GPU fail... Time to upgrade to Retina??

Discussion in 'MacBook Pro' started by donny88, Feb 5, 2015.

  1. donny88 macrumors newbie

    Joined:
    Feb 5, 2015
    #1
    OK I am completely, hopelessly stuck on the fence on this one.

    A few months ago I upgraded my 2011 i7 2.0ghz quadcore MBP, replacing the optical with a 128gb SSD and buying 8gb of 1333mhz ram (about $250). The upgrade was a wicked success and the mac ran at a blistering pace.
    A couple of weeks ago I finally experienced the GPU failure that plague 2011 MBP's. It was bad, the mac wouldn't boot and I needed work files off of it so I had to shell out $250 for a guy just to reflow the GPU (labour is expensive in Aus).

    Now I understand that reflowing isn't a permanent solution, I'm running gfxcardstatus and smcfancontrol which is actually showing her running at much lower temperatures now and I've completely disabled the discrete GPU.
    Im still cautious as to whether it will fail again as suddenly as it did the first time and because I need it for certain work files it makes me really nervous.

    The plan is as its running 100% right now I could quite easily throw it up on Ebay, looking at sold items MBP that are the same model with similar upgrades go for between $1000-1500. Therefore I could cut my losses on this one and with maybe a little added put it directly into a brand new 13" MBP retina 128gb ($1500) which I could actually benefit from the increased portability.

    That way I would no longer have this one as a liability and have something that will last a minimum of 3 more years. I have a 1Tb usb 3.0 hard drive which I would use to store larger files.

    MAIN Q's

    1 - Would I see a significant performance change going from ivy bridge i7 quadcore to i5 haswell dualcore? I dont use any graphics intense apps (just logic pro and office)

    2 - If I continue to run my current setup with the discrete GPU disabled and monitoring the temp... What are the chances of having a relapse? 4yr old technology makes me edgy.

    Upgrade or not?

    Thanks dudes
     
  2. yjchua95 macrumors 604

    Joined:
    Apr 23, 2011
    Location:
    GVA, KUL, MEL (current), ZQN
    #2
    Currently you've a Sandy Bridge quad core. Ivy Bridge is mid-2012.

    A Haswell dual-core is much less powerful.

    If you continue your current setup, it'll still fail, because the heat from the CPU will affect the GPU's solder joints as well (they're in the same area) and when the solder fails, it won't boot at all.

    Logic Pro is multithreaded. I'd recommend a baseline 15" rMBP instead.
     
  3. maflynn Moderator

    maflynn

    Staff Member

    Joined:
    May 3, 2009
    Location:
    Boston
    #3
    I wonder if you'll see a bit of a performance hit with Logic Pro, because of the quad vs dual core difference. I think overall for most usages, you'll see a performance increase on going to a Haswell based computer. The issue is any apps that you use that are taking advantage of 4 cores now.

    That's a tough one. I think you may last a few more years but its impossible to say, I think you're doing all the right things to keep it cool, but in the end the writing is on the wall.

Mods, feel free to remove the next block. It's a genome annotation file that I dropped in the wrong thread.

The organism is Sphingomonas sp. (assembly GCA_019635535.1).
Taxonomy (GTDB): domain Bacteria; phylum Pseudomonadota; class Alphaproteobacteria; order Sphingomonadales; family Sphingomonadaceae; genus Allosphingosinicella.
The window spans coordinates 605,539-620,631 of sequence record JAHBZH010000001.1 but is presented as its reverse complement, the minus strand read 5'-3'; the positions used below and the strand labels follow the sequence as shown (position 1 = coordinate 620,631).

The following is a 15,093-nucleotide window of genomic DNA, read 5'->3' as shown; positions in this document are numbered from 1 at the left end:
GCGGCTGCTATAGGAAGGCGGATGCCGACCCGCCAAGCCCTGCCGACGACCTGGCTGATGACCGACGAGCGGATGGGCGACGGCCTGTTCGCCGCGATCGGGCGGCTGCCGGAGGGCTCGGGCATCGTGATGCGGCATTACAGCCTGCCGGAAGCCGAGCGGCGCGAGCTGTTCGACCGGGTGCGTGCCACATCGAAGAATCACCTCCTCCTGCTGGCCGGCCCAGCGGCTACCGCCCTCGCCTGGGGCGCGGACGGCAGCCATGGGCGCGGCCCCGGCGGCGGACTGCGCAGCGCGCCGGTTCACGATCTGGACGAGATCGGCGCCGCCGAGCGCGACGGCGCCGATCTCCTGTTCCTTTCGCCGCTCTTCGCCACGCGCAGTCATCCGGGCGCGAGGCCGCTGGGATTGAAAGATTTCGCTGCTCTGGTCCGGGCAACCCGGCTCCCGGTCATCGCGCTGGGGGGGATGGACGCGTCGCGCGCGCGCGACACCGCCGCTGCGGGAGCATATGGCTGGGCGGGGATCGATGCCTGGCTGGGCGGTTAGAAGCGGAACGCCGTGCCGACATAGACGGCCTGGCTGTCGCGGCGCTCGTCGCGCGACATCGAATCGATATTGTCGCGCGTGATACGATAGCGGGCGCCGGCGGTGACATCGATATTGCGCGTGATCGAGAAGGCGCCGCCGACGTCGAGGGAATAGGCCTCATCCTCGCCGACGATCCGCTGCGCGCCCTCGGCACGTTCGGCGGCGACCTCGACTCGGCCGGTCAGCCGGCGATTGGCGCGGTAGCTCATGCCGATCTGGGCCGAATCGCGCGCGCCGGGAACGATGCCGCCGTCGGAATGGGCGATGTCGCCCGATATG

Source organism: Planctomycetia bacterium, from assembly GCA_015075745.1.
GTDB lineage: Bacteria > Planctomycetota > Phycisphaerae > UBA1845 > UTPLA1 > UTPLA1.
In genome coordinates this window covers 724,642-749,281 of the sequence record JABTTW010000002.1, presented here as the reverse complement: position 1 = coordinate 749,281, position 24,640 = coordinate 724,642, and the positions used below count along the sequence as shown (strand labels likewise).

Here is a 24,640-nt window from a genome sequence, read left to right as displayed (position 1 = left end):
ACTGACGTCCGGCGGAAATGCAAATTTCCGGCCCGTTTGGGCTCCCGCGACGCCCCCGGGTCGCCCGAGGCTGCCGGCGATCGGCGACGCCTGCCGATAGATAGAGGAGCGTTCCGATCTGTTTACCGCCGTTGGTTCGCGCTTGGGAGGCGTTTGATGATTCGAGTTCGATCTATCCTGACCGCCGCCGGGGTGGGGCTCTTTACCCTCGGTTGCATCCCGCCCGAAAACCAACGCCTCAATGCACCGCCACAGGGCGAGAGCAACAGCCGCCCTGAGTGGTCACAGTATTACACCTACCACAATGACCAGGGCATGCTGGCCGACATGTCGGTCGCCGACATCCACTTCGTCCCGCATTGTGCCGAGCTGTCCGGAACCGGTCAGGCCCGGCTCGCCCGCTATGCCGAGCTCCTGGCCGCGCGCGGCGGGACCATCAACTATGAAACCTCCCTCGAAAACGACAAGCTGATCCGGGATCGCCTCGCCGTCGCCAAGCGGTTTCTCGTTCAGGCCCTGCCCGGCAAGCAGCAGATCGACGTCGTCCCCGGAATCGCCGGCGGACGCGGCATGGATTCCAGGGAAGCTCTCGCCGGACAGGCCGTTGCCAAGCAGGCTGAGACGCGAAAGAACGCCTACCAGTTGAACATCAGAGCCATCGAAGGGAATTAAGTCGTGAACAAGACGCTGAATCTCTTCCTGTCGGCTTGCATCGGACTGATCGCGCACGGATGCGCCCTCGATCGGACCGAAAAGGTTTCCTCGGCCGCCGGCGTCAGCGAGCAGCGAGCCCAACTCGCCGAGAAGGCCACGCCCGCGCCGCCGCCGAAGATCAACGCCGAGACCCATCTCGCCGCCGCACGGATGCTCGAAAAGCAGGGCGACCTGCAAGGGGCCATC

If it were me, I'd sell it on ebay and look for a newer model.
     
  4. donny88 thread starter macrumors newbie

    Joined:
    Feb 5, 2015
    #4
    thanks for your input guys!

    My main concern is reliability over performance, my dad runs the baseline rMBP on logic and its still quick for most tasks.

    yjchua95: So you're saying the discrete GPU can still fail even if I move the drivers so the computer boots/runs permanently with integrated GPU? Thought it wouldnt have mattered if the solder melted if the GPU isnt being used.

    Cheers
     
  5. cambookpro macrumors 603

    cambookpro

    Joined:
    Feb 3, 2010
    Location:
    United Kingdom
    #5
    I've run FCP X and Motion side-by-side with a base 13" rMBP and a 2.2GHz quad i7 MBP from 2011. Not really any discernible difference. Both played the same 30 minute 1080p project fine, and both started stuttering halfway through a 120 layer Motion project. It renders video slightly slower, but then again exports video slightly faster, probably due to the really fast write speeds.

    Difference in GPU performance of the Radeon 6750M vs the Iris in the 13" rMBP isn't massive. The 6750M is very slightly faster, but since yours is on the way out I guess that comparison doesn't really matter.

    Essentially, in real world use, they hardly feel any different. The rMBP is also much quicker opening files, copying files due to the SSD, so in most use cases it actually feels quicker.
     
  6. maflynn Moderator

    maflynn

    Staff Member

    Joined:
    May 3, 2009
    Location:
    Boston
    #6
    For what I know it fails because of heat and the type of solder being used. Its lead free and is prone to cracking. The heat accelerates this, so by not using the dGPU and running the fans to keep the laptop cooler you are mitigating the issue, though I think overall it will still fail - its just a case of when. You're probably extending the life by what you're doing. How much, is anyone's guess.

    The dGPU is still used, such as on boot up, or if you hook up the computer to an external display or run windows in bootcamp.
     
  7. yjchua95 macrumors 604

    Joined:
    Apr 23, 2011
    Location:
    GVA, KUL, MEL (current), ZQN
    #7
    Yes, I'm saying exactly that. When the solder fails, during startup, the EFI always does a check to determine that all components are online. During startup, if the EFI detects that the dGPU is offline, even if you disabled it, the system won't boot.
     

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